Listers, recently a priest in the diocese of Washington (DC) denied a lesbian communion, and the diocese released a public letter apologizing to her. It has left many wondering if any person at all is barred from Holy Communion when they are under the pastoral hand of Cardinal Wuerl. The answer is lies in the Cardinal’s – then Archbishop – words regarding Nancy Pelosi and communion.
In an interview published in a Politics Daily article today, Bishop Wuerl said he disagreed with refraining from giving communion to manifestly pro-abortion politicians, which was equated with “Communion wielded as a weapon.” “That’s the new way now to make your point,” said Wuerl.
“We never – the Church just didn’t use Communion this way. It wasn’t a part of the way we do things, and it wasn’t a way we convinced Catholic politicians to appropriate the faith and live it and apply it; the challenge has always been to convince people.’’ On the other hand, sanctioning Catholics tends to alienate them, he said.
Wuerl said he will make no effort to keep Speaker Pelosi from receiving Communion, saying first “there’s a question about whether this canon  was ever intended to be used’’ to correct Catholics in grave error.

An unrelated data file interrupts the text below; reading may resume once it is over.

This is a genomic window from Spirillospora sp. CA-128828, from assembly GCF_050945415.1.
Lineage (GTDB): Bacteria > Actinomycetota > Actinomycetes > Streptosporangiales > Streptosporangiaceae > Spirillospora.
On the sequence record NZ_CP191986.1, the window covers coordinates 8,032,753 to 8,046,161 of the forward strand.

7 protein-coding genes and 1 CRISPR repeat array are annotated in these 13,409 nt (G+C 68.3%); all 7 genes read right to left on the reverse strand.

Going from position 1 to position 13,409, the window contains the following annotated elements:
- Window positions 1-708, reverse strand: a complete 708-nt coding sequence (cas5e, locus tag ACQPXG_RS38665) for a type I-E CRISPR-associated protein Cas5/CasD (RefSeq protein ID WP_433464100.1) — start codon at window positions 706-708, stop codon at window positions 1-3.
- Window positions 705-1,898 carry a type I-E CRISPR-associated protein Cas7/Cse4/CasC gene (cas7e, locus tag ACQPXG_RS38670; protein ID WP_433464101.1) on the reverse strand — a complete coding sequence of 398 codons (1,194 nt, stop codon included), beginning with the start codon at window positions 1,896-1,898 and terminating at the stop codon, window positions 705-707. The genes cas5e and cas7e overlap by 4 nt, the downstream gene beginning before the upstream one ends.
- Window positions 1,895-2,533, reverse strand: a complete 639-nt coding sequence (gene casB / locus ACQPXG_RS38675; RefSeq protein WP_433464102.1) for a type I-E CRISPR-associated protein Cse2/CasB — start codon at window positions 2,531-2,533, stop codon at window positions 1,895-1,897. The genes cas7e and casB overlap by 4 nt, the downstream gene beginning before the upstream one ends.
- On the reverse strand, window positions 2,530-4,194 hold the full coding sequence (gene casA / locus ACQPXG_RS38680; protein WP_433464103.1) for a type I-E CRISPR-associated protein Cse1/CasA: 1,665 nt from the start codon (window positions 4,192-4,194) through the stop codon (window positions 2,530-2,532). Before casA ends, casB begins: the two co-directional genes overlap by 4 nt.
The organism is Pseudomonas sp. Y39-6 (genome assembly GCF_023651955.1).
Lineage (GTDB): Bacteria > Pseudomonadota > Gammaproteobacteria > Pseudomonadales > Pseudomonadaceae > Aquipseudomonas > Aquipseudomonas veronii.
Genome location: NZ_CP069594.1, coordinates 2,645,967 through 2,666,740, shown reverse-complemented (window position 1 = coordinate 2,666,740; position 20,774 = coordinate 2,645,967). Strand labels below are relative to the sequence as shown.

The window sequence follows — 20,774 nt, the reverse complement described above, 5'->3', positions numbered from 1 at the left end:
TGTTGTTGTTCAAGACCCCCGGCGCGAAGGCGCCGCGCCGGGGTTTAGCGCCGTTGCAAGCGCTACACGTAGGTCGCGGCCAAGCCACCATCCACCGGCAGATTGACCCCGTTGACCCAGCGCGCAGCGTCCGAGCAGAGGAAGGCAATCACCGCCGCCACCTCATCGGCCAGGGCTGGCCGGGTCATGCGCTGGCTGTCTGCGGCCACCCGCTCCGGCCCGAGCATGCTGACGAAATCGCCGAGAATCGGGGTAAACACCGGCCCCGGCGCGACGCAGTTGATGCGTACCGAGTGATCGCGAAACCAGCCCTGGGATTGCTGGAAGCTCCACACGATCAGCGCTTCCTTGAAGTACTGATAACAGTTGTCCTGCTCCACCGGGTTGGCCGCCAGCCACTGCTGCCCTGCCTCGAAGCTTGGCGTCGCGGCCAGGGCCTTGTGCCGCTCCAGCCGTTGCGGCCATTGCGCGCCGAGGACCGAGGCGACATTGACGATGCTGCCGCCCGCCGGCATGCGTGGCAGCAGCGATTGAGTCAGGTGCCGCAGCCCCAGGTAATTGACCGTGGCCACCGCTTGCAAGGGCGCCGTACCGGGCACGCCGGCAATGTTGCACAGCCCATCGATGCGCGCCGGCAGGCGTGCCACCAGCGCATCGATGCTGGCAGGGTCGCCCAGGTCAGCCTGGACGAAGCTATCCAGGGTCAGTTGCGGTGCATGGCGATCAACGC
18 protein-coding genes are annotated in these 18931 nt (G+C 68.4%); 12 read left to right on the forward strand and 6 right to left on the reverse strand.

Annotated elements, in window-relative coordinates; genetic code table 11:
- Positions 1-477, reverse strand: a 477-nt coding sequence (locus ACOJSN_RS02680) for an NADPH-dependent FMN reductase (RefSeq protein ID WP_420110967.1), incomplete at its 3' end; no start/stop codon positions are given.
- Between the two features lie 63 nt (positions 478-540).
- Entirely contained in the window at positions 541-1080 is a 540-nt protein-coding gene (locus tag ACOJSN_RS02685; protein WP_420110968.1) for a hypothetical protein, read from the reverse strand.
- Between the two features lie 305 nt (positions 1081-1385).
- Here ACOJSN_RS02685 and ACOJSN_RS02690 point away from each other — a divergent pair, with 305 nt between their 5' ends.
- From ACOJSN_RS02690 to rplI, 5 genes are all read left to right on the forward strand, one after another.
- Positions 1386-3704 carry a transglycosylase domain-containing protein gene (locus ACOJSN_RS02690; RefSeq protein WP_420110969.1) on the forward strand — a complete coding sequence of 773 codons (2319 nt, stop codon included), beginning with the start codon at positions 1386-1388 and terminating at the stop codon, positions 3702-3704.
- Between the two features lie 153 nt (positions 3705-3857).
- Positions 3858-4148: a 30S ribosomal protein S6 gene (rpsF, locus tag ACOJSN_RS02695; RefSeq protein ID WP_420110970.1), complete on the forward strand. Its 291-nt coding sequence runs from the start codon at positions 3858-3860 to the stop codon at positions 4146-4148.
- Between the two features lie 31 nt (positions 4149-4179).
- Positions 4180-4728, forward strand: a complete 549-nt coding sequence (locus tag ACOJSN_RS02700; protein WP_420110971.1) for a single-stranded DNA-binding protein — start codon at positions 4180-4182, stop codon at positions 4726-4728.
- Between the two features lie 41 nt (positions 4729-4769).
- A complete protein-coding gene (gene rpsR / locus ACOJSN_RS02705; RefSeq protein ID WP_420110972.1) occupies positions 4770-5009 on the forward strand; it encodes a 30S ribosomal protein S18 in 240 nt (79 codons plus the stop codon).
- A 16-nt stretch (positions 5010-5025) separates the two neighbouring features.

Canon 915 states: “Those upon whom the penalty of excommunication or interdict has been imposed or declared, and others who obstinately persist in manifest grave sin, are not to be admitted to holy communion.”
For bishops, “there are two different approaches” to bring Catholic politicians in line with Church teaching. “One is the pastoral, teaching mode, and the other is the canonical approach” – the legal approach, in other words. He doesn’t think it’s a very close call: “I have yet to see where the canonical approach has changed anyone’s heart.”
Has he seen his approach change anyone’s heart? He smiles, and says one has to take the long view: “The teaching approach that we’ve used for centuries requires patience, persistence and insistence, but I believe if we teach our people, we will not have a problem with our politicians.”
Of Pelosi in particular, he cites two big reasons he hasn’t and won’t try to keep her from receiving Communion:
First, “there’s a question about whether this canon” – the relevant church law – “was ever intended to be used” to bring politicians to heel. He thinks not. “I stand with the great majority of American bishops and bishops around the world in saying this canon was never intended to be used this way.”